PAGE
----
Point: The doctrines of God’s grace are not a club with which to beat people, nor a logical sequence to foster our argument, but a window through which we may see more clearly our great God.
Book: Montgomery, Daniel, and Timothy Paul Jones. PROOF: Finding Freedom through the Intoxicating Joy of Irresistible Grace. Zondervan, 2014.
(For the full review follow the link above)
Path: The authors help to explain the doctrines of grace by jettisoning the confusion-creating acronym of “TULIP” in favor of their own, “PROOF.” They take the reader through each of the doctrines:
- “Planned Grace – Before time began, God mapped out the plan of salvation from first to last. God planned to adopt particular people as his own children; Christ offered himself as a sacrifice for these people’s sins and as a substitute who satisfied God’s righteous requirements in their place (John 10:11 – 18; Ephesians 1:4 – 12).
- Resurrecting Grace – Everyone is born spiritually dead. Left to ourselves, we will never choose God’s way. God enables people to respond freely to his grace by giving them spiritual life through the power of Christ’s resurrection (John 5:21; Ephesians 2:1 – 7).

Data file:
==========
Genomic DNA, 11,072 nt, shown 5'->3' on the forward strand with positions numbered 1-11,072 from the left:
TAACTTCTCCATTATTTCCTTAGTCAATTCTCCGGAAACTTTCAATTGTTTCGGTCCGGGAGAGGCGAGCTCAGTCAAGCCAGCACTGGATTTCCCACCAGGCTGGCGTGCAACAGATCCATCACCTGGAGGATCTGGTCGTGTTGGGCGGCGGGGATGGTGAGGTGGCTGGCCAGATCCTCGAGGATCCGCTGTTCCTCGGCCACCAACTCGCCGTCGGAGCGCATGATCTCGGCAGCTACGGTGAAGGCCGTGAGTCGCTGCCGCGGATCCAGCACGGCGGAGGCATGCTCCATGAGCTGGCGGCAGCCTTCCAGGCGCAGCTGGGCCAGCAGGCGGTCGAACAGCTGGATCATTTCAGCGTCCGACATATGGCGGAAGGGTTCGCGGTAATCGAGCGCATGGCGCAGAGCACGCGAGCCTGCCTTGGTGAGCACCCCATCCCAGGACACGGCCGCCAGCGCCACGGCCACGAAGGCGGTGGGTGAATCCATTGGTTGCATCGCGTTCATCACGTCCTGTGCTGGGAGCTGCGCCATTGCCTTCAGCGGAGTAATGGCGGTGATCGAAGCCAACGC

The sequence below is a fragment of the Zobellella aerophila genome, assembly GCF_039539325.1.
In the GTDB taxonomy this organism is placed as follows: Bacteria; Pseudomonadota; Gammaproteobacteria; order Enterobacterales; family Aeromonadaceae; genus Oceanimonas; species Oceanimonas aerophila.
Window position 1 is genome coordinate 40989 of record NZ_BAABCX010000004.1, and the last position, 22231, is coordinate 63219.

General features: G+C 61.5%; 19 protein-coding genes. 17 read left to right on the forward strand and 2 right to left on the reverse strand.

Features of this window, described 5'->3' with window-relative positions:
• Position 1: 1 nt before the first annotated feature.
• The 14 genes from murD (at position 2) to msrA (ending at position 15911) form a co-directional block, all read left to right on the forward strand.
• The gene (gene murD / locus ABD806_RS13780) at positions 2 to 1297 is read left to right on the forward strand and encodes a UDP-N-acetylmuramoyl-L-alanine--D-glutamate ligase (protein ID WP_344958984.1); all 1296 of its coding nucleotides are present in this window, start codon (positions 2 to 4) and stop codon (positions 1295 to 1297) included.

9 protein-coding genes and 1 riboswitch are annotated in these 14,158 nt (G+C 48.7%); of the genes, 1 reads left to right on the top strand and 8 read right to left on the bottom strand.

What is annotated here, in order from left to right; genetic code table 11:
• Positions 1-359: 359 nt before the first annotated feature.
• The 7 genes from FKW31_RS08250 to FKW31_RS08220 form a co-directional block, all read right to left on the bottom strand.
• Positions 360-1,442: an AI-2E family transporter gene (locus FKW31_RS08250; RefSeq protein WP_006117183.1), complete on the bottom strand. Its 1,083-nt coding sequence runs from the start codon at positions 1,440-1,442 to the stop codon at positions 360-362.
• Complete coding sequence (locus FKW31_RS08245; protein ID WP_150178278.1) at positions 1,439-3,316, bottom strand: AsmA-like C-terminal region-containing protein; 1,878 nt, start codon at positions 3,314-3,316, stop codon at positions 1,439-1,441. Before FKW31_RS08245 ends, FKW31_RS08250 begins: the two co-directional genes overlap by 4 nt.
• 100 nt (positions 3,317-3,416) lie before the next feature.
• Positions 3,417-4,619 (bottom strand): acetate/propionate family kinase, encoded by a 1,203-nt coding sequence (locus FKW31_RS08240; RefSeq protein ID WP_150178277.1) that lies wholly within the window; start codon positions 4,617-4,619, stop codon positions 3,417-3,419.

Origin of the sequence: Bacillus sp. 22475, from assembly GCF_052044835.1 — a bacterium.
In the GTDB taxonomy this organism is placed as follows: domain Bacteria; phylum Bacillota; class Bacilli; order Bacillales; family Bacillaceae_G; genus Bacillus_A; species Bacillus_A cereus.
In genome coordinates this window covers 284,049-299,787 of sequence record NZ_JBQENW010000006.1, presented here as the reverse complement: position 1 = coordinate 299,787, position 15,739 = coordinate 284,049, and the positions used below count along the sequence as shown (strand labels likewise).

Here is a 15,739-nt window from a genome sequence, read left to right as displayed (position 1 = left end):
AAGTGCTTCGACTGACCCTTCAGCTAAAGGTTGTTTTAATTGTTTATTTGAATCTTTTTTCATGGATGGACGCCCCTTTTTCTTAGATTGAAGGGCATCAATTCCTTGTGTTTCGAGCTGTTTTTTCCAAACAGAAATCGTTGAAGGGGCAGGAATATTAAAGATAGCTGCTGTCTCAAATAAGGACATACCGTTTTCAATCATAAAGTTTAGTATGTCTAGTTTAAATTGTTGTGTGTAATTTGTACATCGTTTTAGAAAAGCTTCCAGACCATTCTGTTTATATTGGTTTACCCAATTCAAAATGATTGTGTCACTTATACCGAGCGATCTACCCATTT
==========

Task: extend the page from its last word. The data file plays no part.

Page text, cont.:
- Outrageous Grace – God chose people to be saved on the basis of his own sovereign will. He didn’t base his choice to give us grace on anything that we did or might do (John 15:16; Ephesians 2:8 – 9).
- Overcoming Grace – God works in the lives of his chosen people to transform their rebellion into surrender so that they freely repent and recognize Christ as the risen King (John 6:44, 65; Ephesians 2:4 – 10).
- Forever Grace – God seals his people with his Holy Spirit so that they are preserved and persevere in faith until the final restoration of God’s kingdom on the earth (John 10:27 – 29; Ephesians 1:13 – 14; 4:30).”
Favorite Quote: ““The message here was vastly different from what we were used to! Learning that there is no way to earn God’s forgiveness was so freeing.” (Kindle loc 2847)
Stars: 4.5 out of 5
It would be worth another read and I would recommend it to someone who:
wants to see themselves and their God in a greater way
struggles with the terms “Calvinist” and “Arminian”
has ever used the phrase “I don’t know if I could worship a God like Calvin’s”